Settling in to his second beer (that Patrick had kindly brought without prompting), it was clear to him that political correctness was fast destroying freedom of speech. Did it matter? To him, yes, he felt it was threatening an erosion of democracy and a loss of control for the individual – the individuals that comprised the majority. The Blair years had brought the trumpeting of multiculturalism with encouragement of the celebration of minorities and cultural differences. But now the responsibility for cultural integration seemed to have been reversed, with the English having to change to assimilate the newcomers. His business travels around Europe, had brought home to him the problems that sudden (and seemingly uncontrolled) mass immigration was causing, in relation to jobs, housing, essential services and social cohesion. The comment that he heard not infrequently was a variation on “I can choose who I invite into my home, so why can’t the democratic process ensure likewise for our community and our country?”

He looked up and saw her approaching. Noticing him she waved, a wide smile spreading across her face. He drank in the sight of her supple, graceful movements as she weaved between the tables. She was slender and finely boned, her erect posture enhancing her fulsome figure. They embraced and settled into their seats.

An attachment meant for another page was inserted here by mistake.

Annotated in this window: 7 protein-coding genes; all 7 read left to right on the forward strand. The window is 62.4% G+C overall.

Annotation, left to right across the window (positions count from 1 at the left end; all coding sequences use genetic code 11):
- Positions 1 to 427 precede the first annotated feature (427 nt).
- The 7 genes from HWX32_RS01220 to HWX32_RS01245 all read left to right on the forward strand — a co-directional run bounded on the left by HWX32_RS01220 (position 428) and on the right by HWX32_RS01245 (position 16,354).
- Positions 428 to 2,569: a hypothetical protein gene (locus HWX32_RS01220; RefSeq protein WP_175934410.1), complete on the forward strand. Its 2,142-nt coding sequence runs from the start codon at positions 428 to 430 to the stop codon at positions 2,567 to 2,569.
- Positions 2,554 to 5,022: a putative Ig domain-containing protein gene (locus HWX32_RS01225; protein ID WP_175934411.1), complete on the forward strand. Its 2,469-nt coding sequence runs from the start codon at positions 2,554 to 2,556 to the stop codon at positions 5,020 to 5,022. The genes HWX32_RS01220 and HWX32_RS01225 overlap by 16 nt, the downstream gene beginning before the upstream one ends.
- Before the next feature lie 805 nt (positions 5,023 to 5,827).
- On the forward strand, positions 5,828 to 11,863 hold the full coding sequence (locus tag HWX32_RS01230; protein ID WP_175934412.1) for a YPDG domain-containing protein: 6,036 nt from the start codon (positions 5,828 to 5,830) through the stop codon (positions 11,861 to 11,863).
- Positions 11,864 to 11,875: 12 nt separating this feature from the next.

Gazing intently at her, Stuart thought Olivia McAllister was the most beautiful and intelligent woman he had ever met. The now setting sun was adding a lustrous sheen to her rich brown skin. Her large dark eyes, framed by gold-rimmed glasses, smiled warmly at him. He ached to kiss those soft, full lips once more. He couldn’t believe his luck when they met in Bridgetown during his first week. She had stopped at his request and given him directions to the address he had been seeking. He’d taken a chance and said his meeting wasn’t urgent and would she care to join him for a coffee (it being mid-morning)? They had clicked straightaway and the coffee had turned into lunch and lunch into dinner the following day and…well, breakfast most days since.

A divorcee, with a PhD in genetics, Olivia was a lecturer at the school of medicine and was hoping to obtain sponsorship for a move to Europe to continue her research. She had already asked him endless questions about the UK & she had been obviously delighted to hear how close his cottage was to Oxford.

Stuart grew nervous as he slipped his hand into the pocket of his slacks. Time was running out. There hadn’t been much choice and he wasn’t even sure of the size but the ring would have to do for now.

As he slid down onto one knee, he saw the waiters grinning and giving them an enthusiastic thumbs-up…and Patrick was waving a bottle of champagne.

Author: Tony

Image: Original photo by Tony Armstrong